Identify how to bring about change based on theory and evidence
Evidence from the systematic reviews and preliminary research was shared with a group of stakeholders including stroke survivors, carers, and stroke rehabilitation and technology experts. Stakeholders discussed and advised on the content of the intervention, which was developed based on their recommendations.
The ‘Care for Stroke’ intervention is web-based and smartphone-enabled. Content is educational and focuses on the management of physical disabilities following stroke in the home of the affected individual. The intervention is in digitised audio-visual format that can be used by stroke survivors, with or without support from their carer at home. The key advantages of the intervention are shown in Figure 5 (3).
Pilot test the intervention
Piloting was carried out in two stages. First stage: the intervention was provided to a set of stroke survivors to assess the operational issues. Several issues such as poor video-streaming, internet-connectivity and picture quality were identified. The intervention was completely revised as recommended by the stakeholder team. Stage two: the refined and finalised intervention was tested with another group of stroke survivors to understand its feasibility and acceptability (16).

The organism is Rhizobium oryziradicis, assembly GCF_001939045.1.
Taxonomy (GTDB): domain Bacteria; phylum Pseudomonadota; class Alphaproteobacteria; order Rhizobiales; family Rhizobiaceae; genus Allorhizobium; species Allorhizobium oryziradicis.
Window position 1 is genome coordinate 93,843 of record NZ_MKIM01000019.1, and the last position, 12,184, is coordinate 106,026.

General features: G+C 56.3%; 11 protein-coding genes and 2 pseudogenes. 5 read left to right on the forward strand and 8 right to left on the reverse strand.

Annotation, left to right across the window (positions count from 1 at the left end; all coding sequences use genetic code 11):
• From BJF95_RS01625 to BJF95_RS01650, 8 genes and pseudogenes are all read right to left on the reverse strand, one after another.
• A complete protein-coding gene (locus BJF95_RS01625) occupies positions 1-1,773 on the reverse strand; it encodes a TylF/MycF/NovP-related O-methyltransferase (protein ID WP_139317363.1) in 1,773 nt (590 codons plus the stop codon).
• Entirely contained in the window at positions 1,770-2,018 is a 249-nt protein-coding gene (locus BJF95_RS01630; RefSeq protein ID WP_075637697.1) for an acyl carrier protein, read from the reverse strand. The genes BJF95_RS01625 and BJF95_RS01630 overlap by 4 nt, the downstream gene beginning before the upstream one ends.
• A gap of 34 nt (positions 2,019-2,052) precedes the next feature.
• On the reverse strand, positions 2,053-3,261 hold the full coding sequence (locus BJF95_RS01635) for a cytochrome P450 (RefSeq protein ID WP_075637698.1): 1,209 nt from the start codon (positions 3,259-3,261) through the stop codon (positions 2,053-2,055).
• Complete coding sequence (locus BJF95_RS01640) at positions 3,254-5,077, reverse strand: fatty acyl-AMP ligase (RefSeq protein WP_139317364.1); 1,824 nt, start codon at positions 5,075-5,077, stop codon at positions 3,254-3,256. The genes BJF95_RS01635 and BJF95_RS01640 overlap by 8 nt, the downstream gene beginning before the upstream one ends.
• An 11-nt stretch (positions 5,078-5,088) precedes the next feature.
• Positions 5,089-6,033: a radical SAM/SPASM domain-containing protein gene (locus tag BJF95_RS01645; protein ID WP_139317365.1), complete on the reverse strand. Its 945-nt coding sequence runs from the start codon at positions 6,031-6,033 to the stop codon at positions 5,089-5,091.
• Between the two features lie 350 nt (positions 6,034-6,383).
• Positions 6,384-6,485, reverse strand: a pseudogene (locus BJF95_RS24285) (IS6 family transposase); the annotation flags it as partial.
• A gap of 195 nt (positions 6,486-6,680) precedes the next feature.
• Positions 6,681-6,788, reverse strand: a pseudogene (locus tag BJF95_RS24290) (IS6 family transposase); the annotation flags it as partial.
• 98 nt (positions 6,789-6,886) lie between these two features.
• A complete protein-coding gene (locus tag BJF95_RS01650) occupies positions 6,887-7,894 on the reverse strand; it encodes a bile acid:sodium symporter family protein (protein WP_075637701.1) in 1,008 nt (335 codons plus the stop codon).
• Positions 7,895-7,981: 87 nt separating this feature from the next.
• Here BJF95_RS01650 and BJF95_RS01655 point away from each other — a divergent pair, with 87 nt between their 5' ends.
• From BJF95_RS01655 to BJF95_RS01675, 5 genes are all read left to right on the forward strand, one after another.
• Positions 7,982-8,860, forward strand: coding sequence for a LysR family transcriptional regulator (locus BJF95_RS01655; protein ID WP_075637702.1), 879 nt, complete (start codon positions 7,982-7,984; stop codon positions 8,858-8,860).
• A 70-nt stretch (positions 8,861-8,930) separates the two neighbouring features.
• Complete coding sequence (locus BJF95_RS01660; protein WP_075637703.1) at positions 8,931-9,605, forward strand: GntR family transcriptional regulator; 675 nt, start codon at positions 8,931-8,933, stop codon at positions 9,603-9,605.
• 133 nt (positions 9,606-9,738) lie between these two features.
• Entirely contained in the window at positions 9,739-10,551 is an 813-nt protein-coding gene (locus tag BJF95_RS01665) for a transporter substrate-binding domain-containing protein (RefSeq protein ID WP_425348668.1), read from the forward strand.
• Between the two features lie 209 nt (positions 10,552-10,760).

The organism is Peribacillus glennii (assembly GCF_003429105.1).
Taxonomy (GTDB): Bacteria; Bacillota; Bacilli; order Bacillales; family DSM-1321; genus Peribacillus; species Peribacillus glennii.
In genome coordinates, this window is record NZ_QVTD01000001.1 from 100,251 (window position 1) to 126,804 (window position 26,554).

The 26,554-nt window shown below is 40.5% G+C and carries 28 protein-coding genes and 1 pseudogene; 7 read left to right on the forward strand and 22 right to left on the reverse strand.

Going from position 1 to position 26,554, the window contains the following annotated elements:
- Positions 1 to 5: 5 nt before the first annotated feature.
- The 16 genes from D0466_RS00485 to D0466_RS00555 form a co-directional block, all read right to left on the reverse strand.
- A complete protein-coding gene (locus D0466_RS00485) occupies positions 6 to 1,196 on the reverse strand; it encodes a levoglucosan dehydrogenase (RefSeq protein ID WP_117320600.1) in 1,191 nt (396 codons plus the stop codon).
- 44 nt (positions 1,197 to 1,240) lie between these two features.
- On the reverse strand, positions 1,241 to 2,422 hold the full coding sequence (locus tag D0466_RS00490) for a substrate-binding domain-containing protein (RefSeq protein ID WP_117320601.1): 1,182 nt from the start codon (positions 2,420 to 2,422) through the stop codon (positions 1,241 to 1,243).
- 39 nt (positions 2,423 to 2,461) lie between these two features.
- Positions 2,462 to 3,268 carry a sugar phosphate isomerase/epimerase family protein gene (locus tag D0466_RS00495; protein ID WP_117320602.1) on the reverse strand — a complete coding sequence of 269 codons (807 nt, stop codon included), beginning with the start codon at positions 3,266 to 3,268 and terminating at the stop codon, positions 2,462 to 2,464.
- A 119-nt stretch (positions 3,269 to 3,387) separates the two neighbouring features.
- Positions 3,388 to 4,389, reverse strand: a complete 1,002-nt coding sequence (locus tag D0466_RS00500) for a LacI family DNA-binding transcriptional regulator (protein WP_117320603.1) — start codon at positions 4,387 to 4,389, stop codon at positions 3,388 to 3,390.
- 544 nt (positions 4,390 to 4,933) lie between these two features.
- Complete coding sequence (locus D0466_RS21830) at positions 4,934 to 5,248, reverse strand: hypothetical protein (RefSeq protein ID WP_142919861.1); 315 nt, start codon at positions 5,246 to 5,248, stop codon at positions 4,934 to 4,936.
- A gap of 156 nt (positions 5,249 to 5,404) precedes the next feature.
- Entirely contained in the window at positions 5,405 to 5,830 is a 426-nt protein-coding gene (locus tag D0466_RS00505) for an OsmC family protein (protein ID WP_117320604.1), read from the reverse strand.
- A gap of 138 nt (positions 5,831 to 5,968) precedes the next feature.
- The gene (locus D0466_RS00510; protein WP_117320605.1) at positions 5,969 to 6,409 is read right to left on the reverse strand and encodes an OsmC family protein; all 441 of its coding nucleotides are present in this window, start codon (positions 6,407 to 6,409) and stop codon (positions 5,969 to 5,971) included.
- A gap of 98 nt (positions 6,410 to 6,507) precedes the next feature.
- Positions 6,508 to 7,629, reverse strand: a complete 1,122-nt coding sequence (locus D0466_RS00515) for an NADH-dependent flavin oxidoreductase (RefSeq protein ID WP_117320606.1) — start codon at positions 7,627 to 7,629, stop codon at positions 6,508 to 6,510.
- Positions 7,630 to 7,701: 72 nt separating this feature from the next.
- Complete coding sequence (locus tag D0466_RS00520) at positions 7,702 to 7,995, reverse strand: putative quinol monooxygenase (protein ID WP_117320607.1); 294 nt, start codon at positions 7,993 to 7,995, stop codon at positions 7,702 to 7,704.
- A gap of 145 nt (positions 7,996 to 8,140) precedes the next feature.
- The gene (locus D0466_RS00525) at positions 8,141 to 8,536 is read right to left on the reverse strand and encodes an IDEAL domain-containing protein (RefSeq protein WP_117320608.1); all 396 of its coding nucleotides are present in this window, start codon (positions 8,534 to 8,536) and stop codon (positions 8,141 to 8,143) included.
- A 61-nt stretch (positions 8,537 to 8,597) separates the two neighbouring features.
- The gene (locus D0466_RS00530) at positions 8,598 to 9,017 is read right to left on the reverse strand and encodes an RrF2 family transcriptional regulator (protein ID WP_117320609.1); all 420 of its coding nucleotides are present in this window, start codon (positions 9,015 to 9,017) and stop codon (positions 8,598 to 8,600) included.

Left: A picture of a iPhone displaying a logo named Care for stroke and written information related to what is stroke in English. Right Top: A picture of a iPhone displaying a video presentation with three mobility devices; a zimmer frame in the middle, a tripod on the left, a quadripod on the right and the video streaming icons for volume button, Play button and stream length with of the video section with the timing related to how much is watched and left to be watched. Right bottom: Power point presentation smart art with five text termsa in five differently coloured boxes. Box 1 is red with the text domiciliary. Box 2 is Green with the text Multi-disciplinary. Box 3 is yellow with the text educational. Box 4 is Blue with the text Self / supported management. Box 5 is purple with the text technology driven
Figure 5. Advantages of the Care for Stroke Intervention
Deliver the intervention at a wider scale
The intervention is currently being evaluated for its effectiveness through a trial in India (17). If found effective, the intervention will be strategically scaled up throughout the country and its impact will be assessed.
Question to consider:
  1. How could you apply this structured approach to intervention design in your setting?
  2. Who would you engage through the process to ensure the intervention is sustainable and scaled up?
© London School of Hygiene & Tropical Medicine 2020